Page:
Lotus are proud of the reduction in manufacturing time over the Esprit, 178 hours for Elan versus 550 for the mid-engined machine, but the Esprit ensured the survival of Lotus cars whilst the front engine reardrive Elite/Eclat/Excel series withered.

I must confess to misgivings when I saw that Lotus were to use an Isuzu motor, rather than a Toyota unit, as obsolete experience made me feel lsuzu were good only at rough and ready power supplies. In fact, Lotus had been extremely smart and spotted the potential of a new “squarish” (80 x 79mm) lsuzu 4XE1-MT unit which was further tailored to squeeze under the rakish Peter Stevens bonnet line. Its abbreviated iron block is topped by an aluminium head that features most of the items guaranteed to quicken the hearts of 1990 marketing men: four valves per cylinder, belt-driven DOHC and electronic management of ignition (Delco) and injection (Rochester).

Few customers presently dispense with the 30 bhp bonus that comes via IHI turbocharger and intercooling, but we are told by one of the largest Lotus dealers that the 130 bhp normally aspirated version is “a good drive, and some customers may like it better without the power-steering of the turbo.”

CABIN

Lotus like to make entry into an Elan after dark something of a challenge. You have three keys in the old kit car manner: the smallest for door/boot and the others for ignition glove box. Not one key boasted the now widespread torch pencil beam light, and the Lotus locks proved progressively more obstructive throughout the week, although the central activation was faultless.

The driving mood within the cockpit is ruled by whether you have the hood up or down. We had enjoyed many sunny summer miles with that simple and unlined hood folded within its glassfibre “flip top” rear deck lid, but for our third Elan experience the initial days were spent with the hood up and plenty of soggy motorway miles to complete. Memories of the stimulating summer miles fade immediately as you catch the strong whiff of glassfibre that says “new Lotus” followed by the discovery of a distinctly damp storage area aft of the seats.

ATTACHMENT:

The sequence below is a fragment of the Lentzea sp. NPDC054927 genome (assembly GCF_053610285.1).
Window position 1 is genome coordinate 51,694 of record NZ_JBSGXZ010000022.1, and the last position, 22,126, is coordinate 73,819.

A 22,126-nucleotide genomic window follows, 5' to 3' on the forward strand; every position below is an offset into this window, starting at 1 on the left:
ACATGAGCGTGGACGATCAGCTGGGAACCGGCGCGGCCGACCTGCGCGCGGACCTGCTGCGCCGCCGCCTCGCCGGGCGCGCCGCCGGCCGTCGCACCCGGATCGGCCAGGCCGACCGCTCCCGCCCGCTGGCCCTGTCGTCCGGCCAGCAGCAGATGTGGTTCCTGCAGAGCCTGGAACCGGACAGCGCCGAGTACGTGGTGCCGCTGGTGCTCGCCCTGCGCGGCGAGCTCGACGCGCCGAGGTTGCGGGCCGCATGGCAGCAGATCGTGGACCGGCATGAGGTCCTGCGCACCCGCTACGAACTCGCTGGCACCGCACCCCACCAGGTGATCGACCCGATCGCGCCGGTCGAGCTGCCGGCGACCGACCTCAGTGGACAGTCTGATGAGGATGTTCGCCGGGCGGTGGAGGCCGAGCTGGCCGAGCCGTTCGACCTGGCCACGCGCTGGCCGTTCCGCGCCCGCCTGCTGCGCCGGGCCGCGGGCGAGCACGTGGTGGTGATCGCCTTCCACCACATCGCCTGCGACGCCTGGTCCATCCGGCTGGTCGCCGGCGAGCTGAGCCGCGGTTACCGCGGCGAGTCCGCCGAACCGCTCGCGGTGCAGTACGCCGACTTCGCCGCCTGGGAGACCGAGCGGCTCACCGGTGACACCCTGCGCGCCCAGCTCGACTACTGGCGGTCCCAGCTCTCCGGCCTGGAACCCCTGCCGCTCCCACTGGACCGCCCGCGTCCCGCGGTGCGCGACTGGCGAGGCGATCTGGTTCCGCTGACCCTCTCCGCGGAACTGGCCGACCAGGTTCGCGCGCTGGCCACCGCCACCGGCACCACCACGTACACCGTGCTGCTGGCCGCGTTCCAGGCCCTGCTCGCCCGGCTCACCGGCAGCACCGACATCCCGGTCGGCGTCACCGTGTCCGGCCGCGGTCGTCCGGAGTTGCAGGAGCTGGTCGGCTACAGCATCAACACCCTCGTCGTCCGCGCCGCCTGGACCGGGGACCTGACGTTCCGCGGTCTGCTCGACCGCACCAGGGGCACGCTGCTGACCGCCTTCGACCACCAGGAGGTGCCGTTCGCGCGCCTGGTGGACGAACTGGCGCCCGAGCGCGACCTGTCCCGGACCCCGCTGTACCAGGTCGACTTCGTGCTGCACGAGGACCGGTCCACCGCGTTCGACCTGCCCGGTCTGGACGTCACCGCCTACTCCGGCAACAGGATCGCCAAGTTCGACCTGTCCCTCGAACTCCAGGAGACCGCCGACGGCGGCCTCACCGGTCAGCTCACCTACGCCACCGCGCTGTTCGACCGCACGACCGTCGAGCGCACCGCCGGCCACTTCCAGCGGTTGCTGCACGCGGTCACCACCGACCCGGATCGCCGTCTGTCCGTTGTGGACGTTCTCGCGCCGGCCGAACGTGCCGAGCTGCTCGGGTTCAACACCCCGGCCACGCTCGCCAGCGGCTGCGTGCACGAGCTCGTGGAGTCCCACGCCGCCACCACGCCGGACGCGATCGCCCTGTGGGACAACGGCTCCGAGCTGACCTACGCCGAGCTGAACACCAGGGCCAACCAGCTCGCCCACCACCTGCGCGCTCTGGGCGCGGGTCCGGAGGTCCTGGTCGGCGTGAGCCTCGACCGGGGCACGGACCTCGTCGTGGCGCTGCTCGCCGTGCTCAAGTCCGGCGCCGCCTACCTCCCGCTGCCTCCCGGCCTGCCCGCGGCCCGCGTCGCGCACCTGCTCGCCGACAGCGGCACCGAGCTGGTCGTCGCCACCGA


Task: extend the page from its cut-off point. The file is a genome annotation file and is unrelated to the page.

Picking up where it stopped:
Initially screen misting occurred, but we found that directing (with a soft hiss of obedience from beneath the dash) air flow through the cabin, rather than just at the screen demist position, cleared all areas of and folding perspex with alacrity. Thereafter, driving the hooded Elan was a pleasure only spoiled by the usual lack of three-quarter and direct rear vision. Noise levels to 90 mph were commendably low, and it was only at the test track, travelling beyond 120 sustained mph, that the disturbed air gushed into noisy prominence.

Primary controls are logically arranged, although the battery of red readings from seven dials is overpowering. However we found the test seating a vast improvement in appearance over the striped leather items of earlier demonstrators, toning a modest plaid in greens and blues to exterior plastics that deserve “tried hard, but could do better,” reports. There is also an enormous ridged plastic plain that fills the void between fascia and the farthest extremities of the raked screen. Matt black moulding that could be more attractive.

We did have an isolated problem with backache in the cloth seat equipped Elan, and a Lotus engineer suggested that this may have been due to the difference in backrest contour between leather and cloth when under correct trim tension. The seating admirably compromises accessibility in a low cabin with comfort and a firm grasp of the occupants. Most boastful instruments was the 170 mph speedometer, but the Elan did display a best reading of 150 mph at 7000 rpm when actually averaging 135 mph. At lower speeds it became commendably close to the truth, reading 70 mph when the car was actually travelling at 67 mph. We depended on the rev counter to allow 7000 of the 7200 rpm advised as safe in the handbook and noted that boost gauge displayed 0.5 bar of the publicised 0.65 bar in three of “our” Elans.

The driving position always seemed to suit shorter (under 5 ft 9 in) inhabitants, despite a lack of adjustment for column or seat height. No formal footrest is supplied, but there is plenty of space around the clutch for an idle left foot. The same cannot be said of the right hand foot controls, which are bunched together in a manner that caught out even-size sevens at play on throttle and brake. It was not a mistake to make more than once. . . .

ACTION

“It’s just like driving a normal hatchback,” said one surprised newcomer, and therein lies the key to the character of a new Elan generation. For it is not without flaws for the purist in pursuit of memorable miles.